# Remark 4.31 from baby Rudin

I proved a). It's easy because if $y>x$ then $$f(y)=\sum \limits_{n: x_n<y} c_n=\sum \limits_{n: x_n<x} c_n+\sum \limits_{n: x\leqslant x_n<y} c_n\geqslant f(x).$$ But how to prove b) i.e. $f(x_n+)-f(x_n-)=c_n.$

My sketch: Taking some $x_j\in E$. We know that $f(x_j+)$ is a $\lim \limits_{n\to\infty}{f(t_n)}$ for any $t_n\in (x_j,b)$ such that $t_n\to x_j$ as $n\to \infty$. Hence $$f(t_n)=\sum\limits_{k:x_k<t_n}c_k=(x_1+\cdots+x_j)+\sum\limits_{k>j:x_k<t_n}c_k.$$ Intuitively I know that the last sum tends to $0$ if $n\to \infty$ but I can't prove this strictly.

Can anyone help how to prove it?

So we have to prove that $c_n=f(x_n+)-f(x_n-)=\lim_{x\to x_n+}f(x)-\lim_{x\to x_n-}f(x)$. Note that if we show $c_n=\lim_{\epsilon\to 0+}f(x_n+\epsilon)-f(x_n-\epsilon)$ then we get our desired equality. But $f(x_n+\epsilon)-f(x_n-\epsilon)=\sum_{x_n-\epsilon\le x_m<x_n+\epsilon}c_m\ge c_n$ and that given $\delta>0$ since $\sum_mc_m$ converges we can always choose an appropiate $\epsilon'$ that removes a finite number of $c_m$ different from $c_n$ from the sum $\sum_{x_n-\epsilon\le x_m<x_n+\epsilon}c_m$ so that $\sum_{x_n-\epsilon'\le x_m<x_n+\epsilon'}c_m-c_n<\delta$, any other $\epsilon<\epsilon'$ will also have this property, we thus have proved $c_n=\lim_{\epsilon\to 0+}f(x_n+\epsilon)-f(x_n-\epsilon)$ and so the desired equality.

I'm gonna expand a little bit here: If we show that $c_n=\lim_{\epsilon\to 0+}f(x_n+\epsilon)-f(x_n-\epsilon)$ then we get \begin{align*} f(x_n+)-f(x_n-)&=\lim_{\epsilon\to 0+}f(x_n+\epsilon)-\lim_{\epsilon\to o+}f(x_n-\epsilon) \\ &=\lim_{\epsilon\to 0+}f(x_n+\epsilon)-f(x_n-\epsilon) \\ &=c_n \end{align*} as desired, the monotonicty has nothing to do. Remember that $\sum_mc_m=\lim_{k\to\infty}\sum_{m=1}^kc_m$. By the defition of limit for each $\delta$ you can always pick a $N$ so that for $k\ge N$ one has $\sum_mc_m-\sum_{m=1}^kc_m<\delta$. Now given a $\delta$ pick $\epsilon'$ so small that all of those $c_1,...,c_N$ (except of course $c_n$ that will always be in the sum no matter what) get removed in the sum $\sum_{x_n-\epsilon'\le x_m<x_n+\epsilon'}c_m$ so that $\sum_{x_n-\epsilon'\le x_m<x_n+\epsilon'}c_m-c_n<\delta$. Note also that $0\le\sum_{x_n-\epsilon'\le x_m<x_n+\epsilon'}c_m-c_n$. If $\epsilon<\epsilon'$ then the same inequalities also holds, we thus have proved $c_n=\lim_{\epsilon\to 0+}f(x_n+\epsilon)-f(x_n-\epsilon)$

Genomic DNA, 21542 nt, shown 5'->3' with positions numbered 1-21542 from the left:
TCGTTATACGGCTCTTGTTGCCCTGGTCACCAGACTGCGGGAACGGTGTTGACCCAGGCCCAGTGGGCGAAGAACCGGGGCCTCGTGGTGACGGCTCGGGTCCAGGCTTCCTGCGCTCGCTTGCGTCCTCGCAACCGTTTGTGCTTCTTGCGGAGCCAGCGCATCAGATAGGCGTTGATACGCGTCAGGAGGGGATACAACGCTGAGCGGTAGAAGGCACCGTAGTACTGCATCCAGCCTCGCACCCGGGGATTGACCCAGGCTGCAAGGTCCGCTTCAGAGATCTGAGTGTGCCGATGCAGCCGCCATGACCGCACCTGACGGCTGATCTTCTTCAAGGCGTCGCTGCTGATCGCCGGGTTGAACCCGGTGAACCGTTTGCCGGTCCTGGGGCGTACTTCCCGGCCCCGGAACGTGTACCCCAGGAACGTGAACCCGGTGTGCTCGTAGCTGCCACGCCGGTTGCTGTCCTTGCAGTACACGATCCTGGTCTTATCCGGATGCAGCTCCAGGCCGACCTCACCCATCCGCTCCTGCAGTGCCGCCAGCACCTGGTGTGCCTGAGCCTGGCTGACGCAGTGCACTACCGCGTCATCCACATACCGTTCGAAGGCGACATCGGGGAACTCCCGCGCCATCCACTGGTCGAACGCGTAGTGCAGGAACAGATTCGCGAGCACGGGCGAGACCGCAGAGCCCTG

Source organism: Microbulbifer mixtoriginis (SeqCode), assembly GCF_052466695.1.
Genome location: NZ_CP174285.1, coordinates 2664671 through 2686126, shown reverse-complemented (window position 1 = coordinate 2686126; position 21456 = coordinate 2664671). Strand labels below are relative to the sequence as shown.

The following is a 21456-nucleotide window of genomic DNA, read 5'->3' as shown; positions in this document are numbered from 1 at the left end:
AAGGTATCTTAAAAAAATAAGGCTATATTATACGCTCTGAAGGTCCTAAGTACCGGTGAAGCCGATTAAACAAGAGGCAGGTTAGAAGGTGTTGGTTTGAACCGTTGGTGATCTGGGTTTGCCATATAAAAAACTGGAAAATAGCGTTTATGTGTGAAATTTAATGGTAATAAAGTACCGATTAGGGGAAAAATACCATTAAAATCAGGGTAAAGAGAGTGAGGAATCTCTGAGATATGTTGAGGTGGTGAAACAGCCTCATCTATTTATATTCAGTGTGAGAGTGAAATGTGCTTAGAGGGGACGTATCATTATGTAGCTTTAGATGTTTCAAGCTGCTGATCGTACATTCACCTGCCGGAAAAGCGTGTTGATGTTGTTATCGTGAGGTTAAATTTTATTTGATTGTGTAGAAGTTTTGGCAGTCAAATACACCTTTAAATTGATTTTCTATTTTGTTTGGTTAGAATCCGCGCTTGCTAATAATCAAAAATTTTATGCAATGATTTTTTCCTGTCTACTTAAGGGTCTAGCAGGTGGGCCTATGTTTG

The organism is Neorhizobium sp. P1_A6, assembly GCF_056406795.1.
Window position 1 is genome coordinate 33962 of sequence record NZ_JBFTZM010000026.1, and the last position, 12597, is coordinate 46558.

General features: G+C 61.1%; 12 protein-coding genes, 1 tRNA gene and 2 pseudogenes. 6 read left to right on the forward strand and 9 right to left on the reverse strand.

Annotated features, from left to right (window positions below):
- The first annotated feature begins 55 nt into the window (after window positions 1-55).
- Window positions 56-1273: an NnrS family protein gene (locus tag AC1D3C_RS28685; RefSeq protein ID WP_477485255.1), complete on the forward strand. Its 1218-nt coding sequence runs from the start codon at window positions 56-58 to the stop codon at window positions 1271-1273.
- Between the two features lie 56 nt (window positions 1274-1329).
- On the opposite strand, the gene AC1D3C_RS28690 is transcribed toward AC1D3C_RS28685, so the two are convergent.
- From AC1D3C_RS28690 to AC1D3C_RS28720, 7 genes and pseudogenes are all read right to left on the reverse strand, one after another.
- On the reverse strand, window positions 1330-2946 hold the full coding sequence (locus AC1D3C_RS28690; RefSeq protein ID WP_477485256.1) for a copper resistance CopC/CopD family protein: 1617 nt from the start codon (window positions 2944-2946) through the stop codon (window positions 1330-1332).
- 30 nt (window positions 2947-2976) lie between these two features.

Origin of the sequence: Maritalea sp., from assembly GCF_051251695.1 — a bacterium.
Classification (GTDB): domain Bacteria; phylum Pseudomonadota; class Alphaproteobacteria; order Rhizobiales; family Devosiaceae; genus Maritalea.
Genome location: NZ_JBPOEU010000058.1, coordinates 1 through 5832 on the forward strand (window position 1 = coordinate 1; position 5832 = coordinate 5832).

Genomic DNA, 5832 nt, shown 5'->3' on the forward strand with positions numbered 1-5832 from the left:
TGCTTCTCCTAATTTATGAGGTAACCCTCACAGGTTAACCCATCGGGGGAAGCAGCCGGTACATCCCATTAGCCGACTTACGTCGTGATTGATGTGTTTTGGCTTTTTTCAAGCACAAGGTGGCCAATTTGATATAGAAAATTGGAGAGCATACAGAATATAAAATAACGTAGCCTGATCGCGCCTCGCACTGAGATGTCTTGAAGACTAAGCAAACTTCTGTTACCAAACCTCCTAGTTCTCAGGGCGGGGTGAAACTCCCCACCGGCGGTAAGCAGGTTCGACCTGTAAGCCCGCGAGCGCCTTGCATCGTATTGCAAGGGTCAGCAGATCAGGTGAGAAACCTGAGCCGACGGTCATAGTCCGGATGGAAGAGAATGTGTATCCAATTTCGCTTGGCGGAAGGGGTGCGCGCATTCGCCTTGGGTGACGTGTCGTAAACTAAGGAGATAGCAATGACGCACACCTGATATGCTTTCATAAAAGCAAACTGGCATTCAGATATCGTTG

• May be $с_n=f(x_n+)-f(x_n-)$. Right? – ZFR Sep 15 '15 at 4:27
• What do you mean? – Zero Sep 15 '15 at 4:31
• you wrote "So we have to prove that $c_n=f(x_n)-f(x_n-)$". I am asking maybe $c_n=f(x_n+)-f(x_n-)$" – ZFR Sep 15 '15 at 4:36
• You are right. Is the proof too little expanded to be accepted? – Zero Sep 15 '15 at 4:40
• I also have one question. $f(x_n+)-f(x_n-)=\lim \limits_{\varepsilon \to 0+}f(x_n+\varepsilon)-\lim \limits_{\varepsilon \to 0+}f(x_n-\varepsilon)$ Then you wrote that the last equality is $\lim \limits_{\varepsilon \to 0+}(f(x_n+\varepsilon)-f(x_n-\varepsilon))$. – ZFR Sep 15 '15 at 5:37

First note that for $x<y$ $$f(y)-f(x) = \sum_{n:x\le x_n< y}c_n.$$ Now, if we fix $y$, and let $x\uparrow y$. Clearly, for any $N$, we can find $x=x(N)$ close to enough $y$ so that $x_1,\dots,x_N\not\in [x,y)$. Therefore $$\lim_{x\to y-}f(y)-f(x)\le \lim_{N\to\infty}\sum_{k>N}c_k=0.$$ Similarly, if we fix $x$ and let $y\downarrow x$, there are two cases,

1. If $x=x_n$, then for any $N$, we can find $y=y(N)$ close to $x_n$ enough so that $\{x_1,\dots, x_N\} \cap [x_n,y)=\{x_n\}$. So $$c_n\le \lim_{y\to x_n+} f(y)-f(x_n)\le c_n+\lim_{N\to \infty}\sum_{k>N}c_k=c_n.$$

2. If $x\ne x_n$ for any $n$, then the argument is the same as in the case of left limit.